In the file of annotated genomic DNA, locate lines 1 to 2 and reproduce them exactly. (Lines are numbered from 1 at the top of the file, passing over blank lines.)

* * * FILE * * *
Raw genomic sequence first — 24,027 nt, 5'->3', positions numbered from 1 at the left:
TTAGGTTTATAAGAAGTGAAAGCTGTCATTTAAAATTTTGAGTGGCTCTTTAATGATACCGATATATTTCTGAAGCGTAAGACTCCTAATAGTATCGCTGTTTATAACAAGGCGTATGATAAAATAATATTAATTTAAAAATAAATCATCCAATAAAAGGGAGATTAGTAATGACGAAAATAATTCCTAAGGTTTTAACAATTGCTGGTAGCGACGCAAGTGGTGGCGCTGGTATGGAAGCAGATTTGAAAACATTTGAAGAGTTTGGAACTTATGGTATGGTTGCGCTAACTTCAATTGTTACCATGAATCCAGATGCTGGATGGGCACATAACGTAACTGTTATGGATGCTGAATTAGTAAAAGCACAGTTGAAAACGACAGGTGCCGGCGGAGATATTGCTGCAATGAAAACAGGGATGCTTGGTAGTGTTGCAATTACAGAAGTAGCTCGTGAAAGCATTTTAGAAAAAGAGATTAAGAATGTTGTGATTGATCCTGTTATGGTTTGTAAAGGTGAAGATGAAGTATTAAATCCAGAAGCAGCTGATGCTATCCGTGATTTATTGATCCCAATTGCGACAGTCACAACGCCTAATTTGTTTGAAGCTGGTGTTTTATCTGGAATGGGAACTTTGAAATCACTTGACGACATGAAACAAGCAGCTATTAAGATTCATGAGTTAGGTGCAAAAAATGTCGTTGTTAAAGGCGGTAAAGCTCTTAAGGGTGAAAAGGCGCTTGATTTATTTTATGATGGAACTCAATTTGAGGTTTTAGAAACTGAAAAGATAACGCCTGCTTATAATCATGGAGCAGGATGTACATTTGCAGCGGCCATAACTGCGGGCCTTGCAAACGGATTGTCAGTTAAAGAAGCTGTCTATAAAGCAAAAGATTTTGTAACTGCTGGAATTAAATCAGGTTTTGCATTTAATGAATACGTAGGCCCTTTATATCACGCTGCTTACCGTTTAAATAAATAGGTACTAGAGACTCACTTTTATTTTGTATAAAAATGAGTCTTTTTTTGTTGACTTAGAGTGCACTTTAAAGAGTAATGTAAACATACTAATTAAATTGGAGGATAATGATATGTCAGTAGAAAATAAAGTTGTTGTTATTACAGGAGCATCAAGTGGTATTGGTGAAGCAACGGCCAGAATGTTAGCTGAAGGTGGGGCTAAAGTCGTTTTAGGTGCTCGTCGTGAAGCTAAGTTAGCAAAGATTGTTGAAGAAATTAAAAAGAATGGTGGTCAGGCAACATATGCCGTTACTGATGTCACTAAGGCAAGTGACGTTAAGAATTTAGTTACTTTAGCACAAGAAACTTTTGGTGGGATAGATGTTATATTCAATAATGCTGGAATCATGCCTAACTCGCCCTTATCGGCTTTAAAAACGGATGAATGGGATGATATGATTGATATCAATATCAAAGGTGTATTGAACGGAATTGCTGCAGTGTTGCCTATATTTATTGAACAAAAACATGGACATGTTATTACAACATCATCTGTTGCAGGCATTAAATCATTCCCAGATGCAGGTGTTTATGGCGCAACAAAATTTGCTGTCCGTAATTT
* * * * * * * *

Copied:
Raw genomic sequence first — 24,027 nt, 5'->3', positions numbered from 1 at the left:
TTAGGTTTATAAGAAGTGAAAGCTGTCATTTAAAATTTTGAGTGGCTCTTTAATGATACCGATATATTTCTGAAGCGTAAGACTCCTAATAGTATCGCTGTTTATAACAAGGCGTATGATAAAATAATATTAATTTAAAAATAAATCATCCAATAAAAGGGAGATTAGTAATGACGAAAATAATTCCTAAGGTTTTAACAATTGCTGGTAGCGACGCAAGTGGTGGCGCTGGTATGGAAGCAGATTTGAAAACATTTGAAGAGTTTGGAACTTATGGTATGGTTGCGCTAACTTCAATTGTTACCATGAATCCAGATGCTGGATGGGCACATAACGTAACTGTTATGGATGCTGAATTAGTAAAAGCACAGTTGAAAACGACAGGTGCCGGCGGAGATATTGCTGCAATGAAAACAGGGATGCTTGGTAGTGTTGCAATTACAGAAGTAGCTCGTGAAAGCATTTTAGAAAAAGAGATTAAGAATGTTGTGATTGATCCTGTTATGGTTTGTAAAGGTGAAGATGAAGTATTAAATCCAGAAGCAGCTGATGCTATCCGTGATTTATTGATCCCAATTGCGACAGTCACAACGCCTAATTTGTTTGAAGCTGGTGTTTTATCTGGAATGGGAACTTTGAAATCACTTGACGACATGAAACAAGCAGCTATTAAGATTCATGAGTTAGGTGCAAAAAATGTCGTTGTTAAAGGCGGTAAAGCTCTTAAGGGTGAAAAGGCGCTTGATTTATTTTATGATGGAACTCAATTTGAGGTTTTAGAAACTGAAAAGATAACGCCTGCTTATAATCATGGAGCAGGATGTACATTTGCAGCGGCCATAACTGCGGGCCTTGCAAACGGATTGTCAGTTAAAGAAGCTGTCTATAAAGCAAAAGATTTTGTAACTGCTGGAATTAAATCAGGTTTTGCATTTAATGAATACGTAGGCCCTTTATATCACGCTGCTTACCGTTTAAATAAATAGGTACTAGAGACTCACTTTTATTTTGTATAAAAATGAGTCTTTTTTTGTTGACTTAGAGTGCACTTTAAAGAGTAATGTAAACATACTAATTAAATTGGAGGATAATGATATGTCAGTAGAAAATAAAGTTGTTGTTATTACAGGAGCATCAAGTGGTATTGGTGAAGCAACGGCCAGAATGTTAGCTGAAGGTGGGGCTAAAGTCGTTTTAGGTGCTCGTCGTGAAGCTAAGTTAGCAAAGATTGTTGAAGAAATTAAAAAGAATGGTGGTCAGGCAACATATGCCGTTACTGATGTCACTAAGGCAAGTGACGTTAAGAATTTAGTTACTTTAGCACAAGAAACTTTTGGTGGGATAGATGTTATATTCAATAATGCTGGAATCATGCCTAACTCGCCCTTATCGGCTTTAAAAACGGATGAATGGGATGATATGATTGATATCAATATCAAAGGTGTATTGAACGGAATTGCTGCAGTGTTGCCTATATTTATTGAACAAAAACATGGACATGTTATTACAACATCATCTGTTGCAGGCATTAAATCATTCCCAGATGCAGGTGTTTATGGCGCAACAAAATTTGCTGTCCGTAATTT